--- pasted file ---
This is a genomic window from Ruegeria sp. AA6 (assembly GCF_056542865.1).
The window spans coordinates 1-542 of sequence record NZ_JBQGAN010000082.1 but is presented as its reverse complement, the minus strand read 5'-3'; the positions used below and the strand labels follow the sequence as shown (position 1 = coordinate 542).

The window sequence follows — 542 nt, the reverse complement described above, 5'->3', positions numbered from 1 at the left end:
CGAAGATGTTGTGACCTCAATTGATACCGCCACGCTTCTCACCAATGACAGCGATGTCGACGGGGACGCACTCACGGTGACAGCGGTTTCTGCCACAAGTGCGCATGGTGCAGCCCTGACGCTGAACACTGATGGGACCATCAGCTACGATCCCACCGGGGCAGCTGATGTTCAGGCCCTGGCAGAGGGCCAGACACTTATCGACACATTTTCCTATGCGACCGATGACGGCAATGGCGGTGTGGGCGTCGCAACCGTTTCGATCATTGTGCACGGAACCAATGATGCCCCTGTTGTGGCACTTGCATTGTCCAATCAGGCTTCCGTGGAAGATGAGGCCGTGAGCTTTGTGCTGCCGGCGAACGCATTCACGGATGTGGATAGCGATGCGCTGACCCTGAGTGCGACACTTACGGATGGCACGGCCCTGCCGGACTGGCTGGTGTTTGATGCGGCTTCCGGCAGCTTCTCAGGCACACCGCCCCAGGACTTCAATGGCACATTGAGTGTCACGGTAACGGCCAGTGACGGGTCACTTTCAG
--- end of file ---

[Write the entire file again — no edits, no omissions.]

This is a genomic window from Ruegeria sp. AA6 (assembly GCF_056542865.1).
The window spans coordinates 1-542 of sequence record NZ_JBQGAN010000082.1 but is presented as its reverse complement, the minus strand read 5'-3'; the positions used below and the strand labels follow the sequence as shown (position 1 = coordinate 542).

The window sequence follows — 542 nt, the reverse complement described above, 5'->3', positions numbered from 1 at the left end:
CGAAGATGTTGTGACCTCAATTGATACCGCCACGCTTCTCACCAATGACAGCGATGTCGACGGGGACGCACTCACGGTGACAGCGGTTTCTGCCACAAGTGCGCATGGTGCAGCCCTGACGCTGAACACTGATGGGACCATCAGCTACGATCCCACCGGGGCAGCTGATGTTCAGGCCCTGGCAGAGGGCCAGACACTTATCGACACATTTTCCTATGCGACCGATGACGGCAATGGCGGTGTGGGCGTCGCAACCGTTTCGATCATTGTGCACGGAACCAATGATGCCCCTGTTGTGGCACTTGCATTGTCCAATCAGGCTTCCGTGGAAGATGAGGCCGTGAGCTTTGTGCTGCCGGCGAACGCATTCACGGATGTGGATAGCGATGCGCTGACCCTGAGTGCGACACTTACGGATGGCACGGCCCTGCCGGACTGGCTGGTGTTTGATGCGGCTTCCGGCAGCTTCTCAGGCACACCGCCCCAGGACTTCAATGGCACATTGAGTGTCACGGTAACGGCCAGTGACGGGTCACTTTCAG